Call caching allows Terra's execution engine (aka Cromwell) to detect when a job has been run in the past so that it doesn't have to re-compute results. Learn how the call caching feature in Terra can save you time and money when you are repeating all or parts of a workflow analysis.
Why use call caching
Call caching allows you to "rerun" or restart a workflow without having to redo the calculations, which can be a huge advantage anytime you don’t want to pay to run part or all of the same workflow on the same data twice:
- Before running downstream analysis on the same data
- When you're working in a different workspace and want to reproduce earlier results
- When you are testing or troubleshooting a partially failed workflow, or are otherwise not sure if a workflow will complete. Call caching lets you start the workflow again at the beginning of the task that failed, rather than rerunning the entire workflow from the beginning.
When you might not want to use call caching
Of course, it’s up to you to know whether the workflow you're launching is appropriate to call cache or not. For instance, if your workflow relies on interacting with the world outside of Cromwell - like pulling live data from an external website - you may want to un-check the call caching box. You may not want to use call caching if you are benchmarking a workflow to determine time and cost, as using cached results will provide inaccurate values.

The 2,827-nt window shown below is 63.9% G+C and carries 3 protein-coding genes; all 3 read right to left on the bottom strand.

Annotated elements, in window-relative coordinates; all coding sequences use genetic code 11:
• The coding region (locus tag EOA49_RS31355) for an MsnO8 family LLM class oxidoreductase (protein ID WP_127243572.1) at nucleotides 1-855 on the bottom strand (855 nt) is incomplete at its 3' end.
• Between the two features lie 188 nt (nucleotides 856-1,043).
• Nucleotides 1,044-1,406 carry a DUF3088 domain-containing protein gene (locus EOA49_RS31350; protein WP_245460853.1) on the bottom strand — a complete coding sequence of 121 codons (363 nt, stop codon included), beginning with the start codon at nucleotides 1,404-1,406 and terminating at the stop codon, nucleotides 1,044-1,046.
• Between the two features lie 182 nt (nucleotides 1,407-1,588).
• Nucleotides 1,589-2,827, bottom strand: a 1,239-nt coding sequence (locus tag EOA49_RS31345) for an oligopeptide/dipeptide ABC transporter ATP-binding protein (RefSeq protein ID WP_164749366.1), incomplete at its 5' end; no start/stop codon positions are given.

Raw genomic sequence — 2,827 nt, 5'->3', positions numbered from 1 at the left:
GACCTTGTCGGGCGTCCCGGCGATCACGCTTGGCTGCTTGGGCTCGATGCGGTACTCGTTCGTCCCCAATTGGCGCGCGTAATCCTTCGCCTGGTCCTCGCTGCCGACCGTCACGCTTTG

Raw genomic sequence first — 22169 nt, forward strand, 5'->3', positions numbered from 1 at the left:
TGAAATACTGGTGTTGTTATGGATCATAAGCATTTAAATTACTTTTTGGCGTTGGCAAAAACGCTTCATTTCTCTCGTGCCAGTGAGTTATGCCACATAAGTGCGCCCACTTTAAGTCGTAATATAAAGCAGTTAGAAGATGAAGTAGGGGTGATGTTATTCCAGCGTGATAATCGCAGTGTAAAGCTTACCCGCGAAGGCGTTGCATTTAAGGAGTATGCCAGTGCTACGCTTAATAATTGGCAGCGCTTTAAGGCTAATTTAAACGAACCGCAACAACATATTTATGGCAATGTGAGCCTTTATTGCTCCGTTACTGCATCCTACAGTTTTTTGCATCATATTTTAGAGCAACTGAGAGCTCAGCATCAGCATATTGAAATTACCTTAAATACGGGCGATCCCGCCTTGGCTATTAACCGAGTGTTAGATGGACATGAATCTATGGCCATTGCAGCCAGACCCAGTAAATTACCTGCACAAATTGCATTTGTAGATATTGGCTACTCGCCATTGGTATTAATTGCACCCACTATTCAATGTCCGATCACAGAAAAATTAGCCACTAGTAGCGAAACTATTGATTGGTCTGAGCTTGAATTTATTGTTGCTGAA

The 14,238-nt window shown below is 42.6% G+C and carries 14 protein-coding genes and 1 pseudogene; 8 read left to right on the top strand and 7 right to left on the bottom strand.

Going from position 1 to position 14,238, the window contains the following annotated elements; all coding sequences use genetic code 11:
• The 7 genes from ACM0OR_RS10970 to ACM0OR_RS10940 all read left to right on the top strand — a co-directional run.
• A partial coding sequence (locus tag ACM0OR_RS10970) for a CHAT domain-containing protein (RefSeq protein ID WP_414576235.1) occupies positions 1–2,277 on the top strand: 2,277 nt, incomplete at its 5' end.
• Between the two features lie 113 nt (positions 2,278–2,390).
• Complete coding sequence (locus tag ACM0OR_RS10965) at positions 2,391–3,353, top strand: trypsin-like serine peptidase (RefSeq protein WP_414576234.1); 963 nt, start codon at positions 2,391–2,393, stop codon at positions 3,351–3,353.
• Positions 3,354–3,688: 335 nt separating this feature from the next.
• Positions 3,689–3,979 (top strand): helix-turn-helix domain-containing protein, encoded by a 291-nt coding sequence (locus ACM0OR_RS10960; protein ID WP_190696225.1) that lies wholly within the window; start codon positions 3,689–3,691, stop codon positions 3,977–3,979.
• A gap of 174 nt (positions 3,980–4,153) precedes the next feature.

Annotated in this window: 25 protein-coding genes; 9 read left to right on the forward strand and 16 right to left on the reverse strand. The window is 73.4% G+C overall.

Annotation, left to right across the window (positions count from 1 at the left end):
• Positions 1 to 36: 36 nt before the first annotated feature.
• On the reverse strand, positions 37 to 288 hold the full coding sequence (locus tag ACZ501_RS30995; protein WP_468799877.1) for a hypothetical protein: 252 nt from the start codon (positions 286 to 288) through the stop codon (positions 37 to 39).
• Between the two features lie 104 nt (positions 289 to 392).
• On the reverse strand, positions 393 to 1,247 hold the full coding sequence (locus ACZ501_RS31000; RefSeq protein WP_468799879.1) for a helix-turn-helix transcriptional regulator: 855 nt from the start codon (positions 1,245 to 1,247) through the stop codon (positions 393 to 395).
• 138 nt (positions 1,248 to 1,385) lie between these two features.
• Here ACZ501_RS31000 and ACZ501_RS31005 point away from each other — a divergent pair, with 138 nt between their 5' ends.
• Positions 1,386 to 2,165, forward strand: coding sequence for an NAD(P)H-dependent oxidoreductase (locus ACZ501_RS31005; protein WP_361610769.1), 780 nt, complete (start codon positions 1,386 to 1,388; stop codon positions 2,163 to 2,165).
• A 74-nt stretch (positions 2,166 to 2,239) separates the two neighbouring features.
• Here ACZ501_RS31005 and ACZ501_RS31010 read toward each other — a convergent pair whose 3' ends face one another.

Call caching relies on "intermediate files" generated during processing. Thus, the "delete intermediate files" option can override the "Use call caching" option.
A workflow run with delete intermediates option enabled can always READ from the call cache, but it will not WRITE its own results to the call cache.
Say, for example, you previously ran workflow X with delete intermediates and now want to run it again with the same inputs and call caching turned on. The workflow will not use the existing call cached workflow, because the intermediate files don’t exist anymore (and cannot be call cached). When Cromwell deletes the intermediate files, it also invalidates those call cache entries.
How to enable/disable call caching
In Terra, call caching is enabled by default. You can check the status, as well as turn off call caching, from the "Use call caching" checkbox in the workflow configuration form:
|Calls are always automatically cached whenever a job is processed through Terra, so you don’t even need to remember to check the box when running a new workflow configuration that you may replicate later. You should only check the box when you want the workflow you’re launching to benefit from previous runs.
Why didn't call caching work for me?
Call caching requires consistency in the inputs of the task. If you set your task's runtime attributes using input variables, changes to the values of these variables count as changes to the inputs, resulting in a different hash for the task. Read more about hashes in the next section!
Call caching may have failed if your files are being fed in as
String rather than
File inputs. The hashes of two identical files stored in different locations would be the same. The hashes of the String values for the different locations would be different, even though the contents of the file are the same.